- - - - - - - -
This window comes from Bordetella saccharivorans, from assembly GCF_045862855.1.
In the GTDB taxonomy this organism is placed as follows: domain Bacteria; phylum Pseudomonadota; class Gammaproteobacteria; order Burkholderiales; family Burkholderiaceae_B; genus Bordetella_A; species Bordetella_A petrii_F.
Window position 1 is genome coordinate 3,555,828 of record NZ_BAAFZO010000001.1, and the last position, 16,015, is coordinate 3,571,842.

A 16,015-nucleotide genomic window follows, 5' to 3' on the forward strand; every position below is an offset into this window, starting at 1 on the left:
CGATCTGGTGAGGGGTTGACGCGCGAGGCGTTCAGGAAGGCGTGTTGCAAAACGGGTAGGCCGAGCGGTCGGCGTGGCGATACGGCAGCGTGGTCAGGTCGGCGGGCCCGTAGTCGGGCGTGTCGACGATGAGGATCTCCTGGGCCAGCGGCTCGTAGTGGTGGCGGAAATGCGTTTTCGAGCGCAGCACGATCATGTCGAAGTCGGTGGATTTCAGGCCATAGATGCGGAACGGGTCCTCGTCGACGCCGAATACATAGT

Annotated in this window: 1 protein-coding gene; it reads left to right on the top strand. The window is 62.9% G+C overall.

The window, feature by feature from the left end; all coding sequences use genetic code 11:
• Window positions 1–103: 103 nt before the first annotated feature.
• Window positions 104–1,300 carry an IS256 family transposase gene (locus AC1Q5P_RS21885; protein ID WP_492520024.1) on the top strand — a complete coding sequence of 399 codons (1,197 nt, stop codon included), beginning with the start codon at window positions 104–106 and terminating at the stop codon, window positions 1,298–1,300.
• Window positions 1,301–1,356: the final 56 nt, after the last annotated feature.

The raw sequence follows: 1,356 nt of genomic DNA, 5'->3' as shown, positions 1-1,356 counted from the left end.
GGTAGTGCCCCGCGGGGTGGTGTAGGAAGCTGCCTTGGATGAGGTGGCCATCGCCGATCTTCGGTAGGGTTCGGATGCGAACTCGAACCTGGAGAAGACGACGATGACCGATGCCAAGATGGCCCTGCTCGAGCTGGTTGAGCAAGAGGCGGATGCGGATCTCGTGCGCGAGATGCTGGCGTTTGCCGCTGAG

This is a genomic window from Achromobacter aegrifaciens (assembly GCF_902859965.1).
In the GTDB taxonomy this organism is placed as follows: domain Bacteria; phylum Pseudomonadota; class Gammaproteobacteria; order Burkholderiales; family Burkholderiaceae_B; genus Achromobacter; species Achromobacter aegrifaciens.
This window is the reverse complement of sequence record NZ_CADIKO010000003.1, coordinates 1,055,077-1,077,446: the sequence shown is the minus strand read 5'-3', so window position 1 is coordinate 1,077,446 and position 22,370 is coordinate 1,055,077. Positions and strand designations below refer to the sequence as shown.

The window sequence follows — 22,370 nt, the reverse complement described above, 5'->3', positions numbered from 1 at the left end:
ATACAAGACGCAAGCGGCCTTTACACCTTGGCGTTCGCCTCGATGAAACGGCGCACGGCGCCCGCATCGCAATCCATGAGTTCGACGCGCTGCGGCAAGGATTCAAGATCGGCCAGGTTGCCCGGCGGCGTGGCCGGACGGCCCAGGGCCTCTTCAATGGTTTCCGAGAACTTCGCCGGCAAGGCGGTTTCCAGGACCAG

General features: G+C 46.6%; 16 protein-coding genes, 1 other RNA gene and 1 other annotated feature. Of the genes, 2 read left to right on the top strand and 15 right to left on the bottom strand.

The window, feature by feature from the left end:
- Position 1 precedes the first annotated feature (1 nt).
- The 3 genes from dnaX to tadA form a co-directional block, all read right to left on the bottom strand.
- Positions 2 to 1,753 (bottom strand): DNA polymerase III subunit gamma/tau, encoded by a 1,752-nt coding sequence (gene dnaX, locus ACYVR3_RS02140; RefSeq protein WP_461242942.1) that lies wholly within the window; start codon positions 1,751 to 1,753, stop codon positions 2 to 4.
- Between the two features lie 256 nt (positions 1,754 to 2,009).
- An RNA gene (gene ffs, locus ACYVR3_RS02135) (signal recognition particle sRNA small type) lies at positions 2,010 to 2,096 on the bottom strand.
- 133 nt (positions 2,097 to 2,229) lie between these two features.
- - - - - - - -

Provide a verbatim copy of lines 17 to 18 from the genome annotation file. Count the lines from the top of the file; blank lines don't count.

ATACAAGACGCAAGCGGCCTTTACACCTTGGCGTTCGCCTCGATGAAACGGCGCACGGCGCCCGCATCGCAATCCATGAGTTCGACGCGCTGCGGCAAGGATTCAAGATCGGCCAGGTTGCCCGGCGGCGTGGCCGGACGGCCCAGGGCCTCTTCAATGGTTTCCGAGAACTTCGCCGGCAAGGCGGTTTCCAGGACCAG

General features: G+C 46.6%; 16 protein-coding genes, 1 other RNA gene and 1 other annotated feature. Of the genes, 2 read left to right on the top strand and 15 right to left on the bottom strand.